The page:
Photographers debate what should replace staged photo opps now that White House is ending the practice

Calling it a "bad idea," the White House has decided that it will no longer re-enact speeches for still photographers, as it did the night President Obama announced the death of Osama bin Laden. That re-enactment was the subject of a story that sparked industry conversation about the ethics of staging photos, particularly one of such a historic event.

Photographers take pictures of U.S. President Barack Obama after he announced live on television the death of Osama bin Laden from the East Room of the White House in Washington, D.C., May 1, 2011. (Jason Reed/Reuters)

On May 1, continuing a practice in place for decades, the White House barred still photographers from photographing the live presidential address because of the disruption the still cameras would cause. After the speech, President Barack Obama walked down the hallway toward the microphones for a second time and spoke for a few minutes, just so still photographers could capture what they missed.

Photojournalists defended the practice to, in part because captions disclosed that the photos were not taken during the live speech. But the captions weren't all that clear that the photos were staged, and our audit found that in many cases those captions didn't run with the photos.

The question now is what will take the place of the re-enactments. Kenny Irby, Poynter's visual journalism faculty, said the easiest option would be to move to a single-camera pool. That means one photographer, from a select group of news outlets, would document the event, and those images would be shared with all the news outlets that cover the White House. The easiest option, though, is not the most inclusive, Irby said.

Photojournalists who spoke with on Thursday evening oppose that approach for still images, saying it limits photographers' storytelling options and creativity.

If the White House moves to a pool, said Doug Mills, White House photographer for The New York Times, "we are taking one step forward — we get live coverage — and four steps backward — we will lose four photographers from the room. “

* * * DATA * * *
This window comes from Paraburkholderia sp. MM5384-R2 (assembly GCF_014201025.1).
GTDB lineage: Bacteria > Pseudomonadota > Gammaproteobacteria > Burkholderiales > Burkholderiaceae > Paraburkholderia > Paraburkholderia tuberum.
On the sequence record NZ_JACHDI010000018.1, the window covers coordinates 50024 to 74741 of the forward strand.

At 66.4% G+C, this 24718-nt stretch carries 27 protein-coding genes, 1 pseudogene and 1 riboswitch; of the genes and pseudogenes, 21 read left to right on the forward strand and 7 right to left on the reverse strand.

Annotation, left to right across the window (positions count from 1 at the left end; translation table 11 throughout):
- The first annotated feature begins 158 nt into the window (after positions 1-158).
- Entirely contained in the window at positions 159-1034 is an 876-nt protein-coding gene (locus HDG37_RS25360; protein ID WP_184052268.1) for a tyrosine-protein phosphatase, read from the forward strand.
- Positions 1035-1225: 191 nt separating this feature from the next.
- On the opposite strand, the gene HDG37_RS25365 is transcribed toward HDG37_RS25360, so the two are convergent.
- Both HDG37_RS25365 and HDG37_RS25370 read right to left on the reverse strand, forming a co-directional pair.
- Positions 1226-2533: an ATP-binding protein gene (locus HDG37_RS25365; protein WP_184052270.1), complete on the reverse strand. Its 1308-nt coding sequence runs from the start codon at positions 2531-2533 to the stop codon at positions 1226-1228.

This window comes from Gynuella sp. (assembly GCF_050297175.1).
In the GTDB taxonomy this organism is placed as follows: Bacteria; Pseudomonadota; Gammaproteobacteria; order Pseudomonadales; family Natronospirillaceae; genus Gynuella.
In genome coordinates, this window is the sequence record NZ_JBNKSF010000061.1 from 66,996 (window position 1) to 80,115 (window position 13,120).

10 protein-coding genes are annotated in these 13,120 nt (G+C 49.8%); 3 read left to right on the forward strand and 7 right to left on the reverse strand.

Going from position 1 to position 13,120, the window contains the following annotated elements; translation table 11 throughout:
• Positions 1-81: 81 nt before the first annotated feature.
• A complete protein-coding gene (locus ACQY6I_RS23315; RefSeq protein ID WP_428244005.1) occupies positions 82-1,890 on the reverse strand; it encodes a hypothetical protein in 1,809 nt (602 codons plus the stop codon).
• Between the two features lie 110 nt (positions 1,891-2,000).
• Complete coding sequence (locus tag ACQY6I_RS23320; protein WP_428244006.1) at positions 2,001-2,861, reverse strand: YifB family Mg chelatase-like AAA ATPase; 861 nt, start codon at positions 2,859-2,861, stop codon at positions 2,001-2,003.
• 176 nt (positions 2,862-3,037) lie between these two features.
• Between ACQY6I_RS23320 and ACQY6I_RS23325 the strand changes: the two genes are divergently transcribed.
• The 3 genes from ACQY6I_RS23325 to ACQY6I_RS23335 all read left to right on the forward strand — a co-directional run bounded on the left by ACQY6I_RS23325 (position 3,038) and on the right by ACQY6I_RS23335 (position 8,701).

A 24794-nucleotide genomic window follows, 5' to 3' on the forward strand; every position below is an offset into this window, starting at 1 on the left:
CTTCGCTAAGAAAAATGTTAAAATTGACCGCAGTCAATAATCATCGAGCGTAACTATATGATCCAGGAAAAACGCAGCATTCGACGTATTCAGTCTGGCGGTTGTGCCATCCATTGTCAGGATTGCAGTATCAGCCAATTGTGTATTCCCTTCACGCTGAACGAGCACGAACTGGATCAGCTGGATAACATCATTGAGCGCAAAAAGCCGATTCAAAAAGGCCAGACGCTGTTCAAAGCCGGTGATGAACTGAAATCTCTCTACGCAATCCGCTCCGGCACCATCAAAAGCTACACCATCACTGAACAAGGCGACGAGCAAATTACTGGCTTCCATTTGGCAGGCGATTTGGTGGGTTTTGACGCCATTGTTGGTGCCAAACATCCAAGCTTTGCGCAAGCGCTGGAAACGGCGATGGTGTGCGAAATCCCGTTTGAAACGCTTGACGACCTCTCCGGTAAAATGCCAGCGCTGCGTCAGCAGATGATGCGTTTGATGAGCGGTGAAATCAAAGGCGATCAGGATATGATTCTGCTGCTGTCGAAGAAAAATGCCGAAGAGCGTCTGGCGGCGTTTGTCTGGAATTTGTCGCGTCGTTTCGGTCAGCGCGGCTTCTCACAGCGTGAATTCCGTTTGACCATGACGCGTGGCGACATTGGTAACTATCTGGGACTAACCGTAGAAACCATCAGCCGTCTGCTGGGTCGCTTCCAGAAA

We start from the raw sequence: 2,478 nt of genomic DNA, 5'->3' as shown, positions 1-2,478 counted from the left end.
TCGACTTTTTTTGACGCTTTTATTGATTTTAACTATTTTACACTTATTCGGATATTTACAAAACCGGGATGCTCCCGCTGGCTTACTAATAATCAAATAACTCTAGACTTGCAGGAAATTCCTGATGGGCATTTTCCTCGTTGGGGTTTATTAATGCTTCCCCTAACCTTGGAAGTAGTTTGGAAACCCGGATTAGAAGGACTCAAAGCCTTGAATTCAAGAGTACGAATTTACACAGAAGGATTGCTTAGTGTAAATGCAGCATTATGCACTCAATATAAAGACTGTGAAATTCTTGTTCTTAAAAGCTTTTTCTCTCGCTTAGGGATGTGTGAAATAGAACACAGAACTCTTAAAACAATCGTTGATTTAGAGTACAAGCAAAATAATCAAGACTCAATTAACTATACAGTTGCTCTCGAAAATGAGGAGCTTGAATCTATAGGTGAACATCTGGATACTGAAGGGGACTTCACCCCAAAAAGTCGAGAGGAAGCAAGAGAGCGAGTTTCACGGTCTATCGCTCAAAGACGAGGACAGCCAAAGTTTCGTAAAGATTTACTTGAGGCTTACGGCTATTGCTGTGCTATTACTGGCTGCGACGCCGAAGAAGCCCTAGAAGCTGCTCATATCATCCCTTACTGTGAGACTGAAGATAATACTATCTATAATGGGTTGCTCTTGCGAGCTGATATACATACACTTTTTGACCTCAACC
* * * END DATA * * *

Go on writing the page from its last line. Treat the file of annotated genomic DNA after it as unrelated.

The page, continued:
He continued, "We clearly lose out in terms of perspective. There will be no wide shots or risk-taking, for that matter.”

A meeting is scheduled for next week between the White House and the White House Correspondents' Association to discuss a new approach. Mills is the representative to that group, which is separate from the White House News Photographers Association.

Photojournalists lobby for more access

Photojournalists who spoke with Poynter on Thursday night expressed concern that a new arrangement might be even more restrictive, forcing them to become more reliant on pool photos or worse, photos supplied by the White House.

"Any decision that leads to greater transparency is a good decision," said Santiago Lyon, director of photography for the Associated Press. "What remains to be seen is what level of access we will have."

The National Press Photographers Association (NPPA), along with the White House News Photographers Association, has complained about access to presidential events before. Sean Elliot, NPPA president, said the Obama administration has a history of "pushing the press to take handouts from the White House photo staff."

"The simple reality," Elliot said, "is that the official White House photographer is a staffer and any photos they produce are essentially PR photos. Coverage of the White House and of our government need to be done by an independent press — not by handouts."

A technological solution?

Harry Walker, director of McClatchy-Tribune Photo Service, thinks there are alternatives to going to a single-camera pool or using handout photos. Still photographers could use blimps (cases that help to quiet the noise of SLR cameras) or set up farther back with long lenses so the photographers don't ruin the live event with their actions or mistakes, such as dropping a camera. (An NPPA story on the White House decision describes one such incident that happened this week in Austin.)